Ayutha Ezhuthu by Mani Ratnam was an action thriller with a 'message' and the novel (to tamil industry) of narrating three people's lives and how they intersect.
Music was by the maestro ARR. On many hearings, it did little to tickle the melody 'lover' in one. However, as with many ARR's albums, it finally grew on me. Lets get to the review without much further ado.
Sanda Kozhi - Madhushree
The song opens with bells (like cow bells) and a nice and easy ghatam piece. Madhushree opened her account with Tamil songs, not on a very good note, one must add. The pallavi is very very cute, the melody only dampened by her pronounciation. A nice udukkai joins in to setup a catchy rhythm and the plucking of the stringed instrument (guitar or mandolin) brings a deeply relaxing mood to the song.
There is little or no interlude, highly unlike ARR. Power chords of the highest order greet you when the stanza starts at vaangi thandha vethala. The crescendo is comfortably handled by the singer bringing back to the anupallavi, devoid of any musical instrument, but for the rhythm. The occasional bells here and there are so simple but provide such a pleasing context to the song.
The second interlude was a precursor to the now-familiar mature singer in ARR. The alaap is so wonderfuly free flowing, with guitar nicely backing up his vocals. Latter half of the interlude switches the song for a brief period into 'grimness' from its casual feel....the interlude fades into the second stanza.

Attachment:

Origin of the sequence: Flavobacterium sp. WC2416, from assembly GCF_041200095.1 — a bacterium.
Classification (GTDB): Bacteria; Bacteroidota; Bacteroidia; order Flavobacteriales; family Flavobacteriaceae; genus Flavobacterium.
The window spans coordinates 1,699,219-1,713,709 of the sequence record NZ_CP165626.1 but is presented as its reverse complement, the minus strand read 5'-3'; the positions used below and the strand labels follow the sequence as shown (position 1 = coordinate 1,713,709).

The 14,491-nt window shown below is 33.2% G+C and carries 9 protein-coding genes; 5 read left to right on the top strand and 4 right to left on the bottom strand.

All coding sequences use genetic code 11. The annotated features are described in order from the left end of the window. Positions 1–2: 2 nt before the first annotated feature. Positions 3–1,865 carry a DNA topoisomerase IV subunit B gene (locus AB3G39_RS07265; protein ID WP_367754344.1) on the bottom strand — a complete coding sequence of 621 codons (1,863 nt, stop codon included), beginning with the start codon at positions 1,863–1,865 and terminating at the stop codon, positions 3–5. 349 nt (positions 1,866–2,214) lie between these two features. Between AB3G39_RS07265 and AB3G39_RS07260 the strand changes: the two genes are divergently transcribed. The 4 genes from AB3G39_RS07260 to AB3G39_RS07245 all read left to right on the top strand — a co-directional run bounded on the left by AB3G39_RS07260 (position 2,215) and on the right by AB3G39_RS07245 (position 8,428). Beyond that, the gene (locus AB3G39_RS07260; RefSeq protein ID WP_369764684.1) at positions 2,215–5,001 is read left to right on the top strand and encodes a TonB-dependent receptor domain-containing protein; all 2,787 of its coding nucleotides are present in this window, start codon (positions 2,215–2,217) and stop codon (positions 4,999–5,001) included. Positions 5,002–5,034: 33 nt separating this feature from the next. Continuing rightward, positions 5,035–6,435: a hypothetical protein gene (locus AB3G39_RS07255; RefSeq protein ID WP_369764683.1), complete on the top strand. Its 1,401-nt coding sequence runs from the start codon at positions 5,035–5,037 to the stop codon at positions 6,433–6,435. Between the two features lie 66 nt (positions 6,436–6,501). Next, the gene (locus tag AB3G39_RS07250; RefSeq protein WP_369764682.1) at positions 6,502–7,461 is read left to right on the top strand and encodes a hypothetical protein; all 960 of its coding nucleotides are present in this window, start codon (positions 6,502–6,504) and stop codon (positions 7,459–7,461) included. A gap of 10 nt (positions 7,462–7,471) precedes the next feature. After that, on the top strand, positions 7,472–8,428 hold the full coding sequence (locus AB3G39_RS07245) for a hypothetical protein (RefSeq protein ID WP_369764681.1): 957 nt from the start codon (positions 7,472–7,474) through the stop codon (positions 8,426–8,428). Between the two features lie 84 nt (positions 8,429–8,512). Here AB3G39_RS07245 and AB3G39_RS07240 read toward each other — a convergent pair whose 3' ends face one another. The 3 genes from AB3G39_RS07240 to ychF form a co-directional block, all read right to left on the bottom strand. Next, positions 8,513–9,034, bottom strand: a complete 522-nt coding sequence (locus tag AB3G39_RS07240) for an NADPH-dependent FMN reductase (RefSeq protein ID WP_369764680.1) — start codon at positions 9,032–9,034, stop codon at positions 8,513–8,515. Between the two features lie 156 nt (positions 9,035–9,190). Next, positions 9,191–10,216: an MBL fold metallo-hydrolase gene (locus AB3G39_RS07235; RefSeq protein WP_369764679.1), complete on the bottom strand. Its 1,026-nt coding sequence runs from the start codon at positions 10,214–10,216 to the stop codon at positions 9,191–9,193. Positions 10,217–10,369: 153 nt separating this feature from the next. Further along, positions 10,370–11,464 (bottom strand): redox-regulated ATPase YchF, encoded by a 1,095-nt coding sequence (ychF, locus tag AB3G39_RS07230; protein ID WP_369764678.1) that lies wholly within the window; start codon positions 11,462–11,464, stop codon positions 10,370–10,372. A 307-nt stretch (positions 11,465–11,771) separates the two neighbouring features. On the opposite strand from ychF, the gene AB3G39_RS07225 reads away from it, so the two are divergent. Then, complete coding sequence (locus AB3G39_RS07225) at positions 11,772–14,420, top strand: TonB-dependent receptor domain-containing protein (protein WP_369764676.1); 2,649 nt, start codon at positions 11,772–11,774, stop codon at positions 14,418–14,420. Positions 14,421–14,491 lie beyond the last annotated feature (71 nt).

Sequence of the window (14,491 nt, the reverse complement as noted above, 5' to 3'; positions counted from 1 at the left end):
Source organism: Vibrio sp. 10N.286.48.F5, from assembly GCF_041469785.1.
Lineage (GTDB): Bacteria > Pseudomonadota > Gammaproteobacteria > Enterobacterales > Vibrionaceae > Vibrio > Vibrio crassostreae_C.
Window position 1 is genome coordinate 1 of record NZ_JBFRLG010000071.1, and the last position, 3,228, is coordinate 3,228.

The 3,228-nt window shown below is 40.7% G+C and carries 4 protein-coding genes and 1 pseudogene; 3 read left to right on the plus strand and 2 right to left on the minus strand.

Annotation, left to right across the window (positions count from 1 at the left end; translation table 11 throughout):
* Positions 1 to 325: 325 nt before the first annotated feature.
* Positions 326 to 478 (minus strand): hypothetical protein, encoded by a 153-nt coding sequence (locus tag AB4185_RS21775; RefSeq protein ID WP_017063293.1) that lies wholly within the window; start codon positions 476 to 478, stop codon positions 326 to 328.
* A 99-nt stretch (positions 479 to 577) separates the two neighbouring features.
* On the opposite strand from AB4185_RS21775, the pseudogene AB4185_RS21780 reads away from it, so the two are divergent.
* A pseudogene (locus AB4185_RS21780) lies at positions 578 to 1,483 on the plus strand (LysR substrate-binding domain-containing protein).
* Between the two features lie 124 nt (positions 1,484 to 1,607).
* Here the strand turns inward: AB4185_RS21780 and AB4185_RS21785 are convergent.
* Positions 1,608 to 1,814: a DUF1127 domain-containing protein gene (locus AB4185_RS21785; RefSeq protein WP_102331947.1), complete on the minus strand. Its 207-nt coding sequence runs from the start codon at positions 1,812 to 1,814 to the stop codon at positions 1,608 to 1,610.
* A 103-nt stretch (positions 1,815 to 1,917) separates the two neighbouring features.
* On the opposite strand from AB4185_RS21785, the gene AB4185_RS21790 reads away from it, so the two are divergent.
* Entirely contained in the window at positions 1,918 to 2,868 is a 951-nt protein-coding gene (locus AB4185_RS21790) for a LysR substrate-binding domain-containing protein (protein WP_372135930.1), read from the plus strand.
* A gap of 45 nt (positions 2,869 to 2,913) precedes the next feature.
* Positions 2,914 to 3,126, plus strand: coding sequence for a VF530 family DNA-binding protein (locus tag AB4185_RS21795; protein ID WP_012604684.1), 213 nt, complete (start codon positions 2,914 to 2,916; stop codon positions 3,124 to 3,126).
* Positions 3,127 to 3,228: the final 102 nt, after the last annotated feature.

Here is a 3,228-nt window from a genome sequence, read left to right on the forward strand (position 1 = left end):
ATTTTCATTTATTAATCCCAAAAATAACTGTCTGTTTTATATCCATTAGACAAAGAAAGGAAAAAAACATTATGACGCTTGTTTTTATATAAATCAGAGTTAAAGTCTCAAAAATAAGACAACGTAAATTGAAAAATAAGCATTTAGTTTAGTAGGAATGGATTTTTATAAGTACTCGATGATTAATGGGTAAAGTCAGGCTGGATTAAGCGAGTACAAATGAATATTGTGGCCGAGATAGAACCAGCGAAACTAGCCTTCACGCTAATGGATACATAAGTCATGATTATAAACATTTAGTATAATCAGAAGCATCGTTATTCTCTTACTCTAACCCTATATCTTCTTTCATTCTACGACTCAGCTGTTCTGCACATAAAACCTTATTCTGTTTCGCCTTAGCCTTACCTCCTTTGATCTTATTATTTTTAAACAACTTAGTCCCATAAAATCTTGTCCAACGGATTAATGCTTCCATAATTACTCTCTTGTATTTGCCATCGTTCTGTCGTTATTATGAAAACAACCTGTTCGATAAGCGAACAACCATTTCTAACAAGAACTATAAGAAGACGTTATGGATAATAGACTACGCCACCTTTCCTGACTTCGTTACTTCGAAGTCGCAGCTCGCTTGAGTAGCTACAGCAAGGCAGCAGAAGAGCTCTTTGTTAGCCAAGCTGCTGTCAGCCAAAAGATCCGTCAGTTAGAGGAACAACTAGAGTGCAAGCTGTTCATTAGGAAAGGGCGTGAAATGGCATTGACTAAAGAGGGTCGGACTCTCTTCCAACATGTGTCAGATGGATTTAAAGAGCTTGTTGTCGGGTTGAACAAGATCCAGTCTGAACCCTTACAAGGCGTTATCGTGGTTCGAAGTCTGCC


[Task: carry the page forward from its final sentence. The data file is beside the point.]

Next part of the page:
This time around, as his wont, ARR reduces the power chords to just chords ;). To the keen observer in you, would notice this 'style' of ARR where the chords of his second stanza is always under-played or minimal when compared to his first stanza. Sometimes it is very disappointing. In this case it is apt.
The song closes off with the same sombre note it started.
It is a wonderfully done song, very folksy, quite casual but, does not sound that 'peppy'. Somber i think is the best word to describe.
Rating 4.6 out of 5
Jana Gana Mana - A.R. Rahman, Karthik
A typical rock number opening greets with acoustic guitars leading the way. ARR hits the higher notes in his 'strained' style. ohh yuva yuva is full of emotion. Strings section dominate the song. The rhythm has stick/clap on top of the regular beats to bring a grandise touch to the song.
The whistle interlude sounds like title music of a wild west movie. It is quite cool, brings vague memories of lines (stanza) from the song 'tauba tauba' (Vande Mataram). Alaap from the opening lines continue in the background of the interlude.
The stanza goes from monotonous 'ayudham edu' to ecstatic 'irulai porAdu'. The mood swing is wonderful, but at the end of it, it brings the song back to the monotony mood.
Second Stanza has more guitar backing and improvised rhythm, but the instruments sound too 'crowded'. To make it up, the pallavi has only strings to back it up :-)
The bass guitar finally steps in to bring such a cool feel to the song. One wonders, why the stanzas had to be that different in musical structure from the pallavi ? Another ARR experiment ?
Rating 4.2 out of 5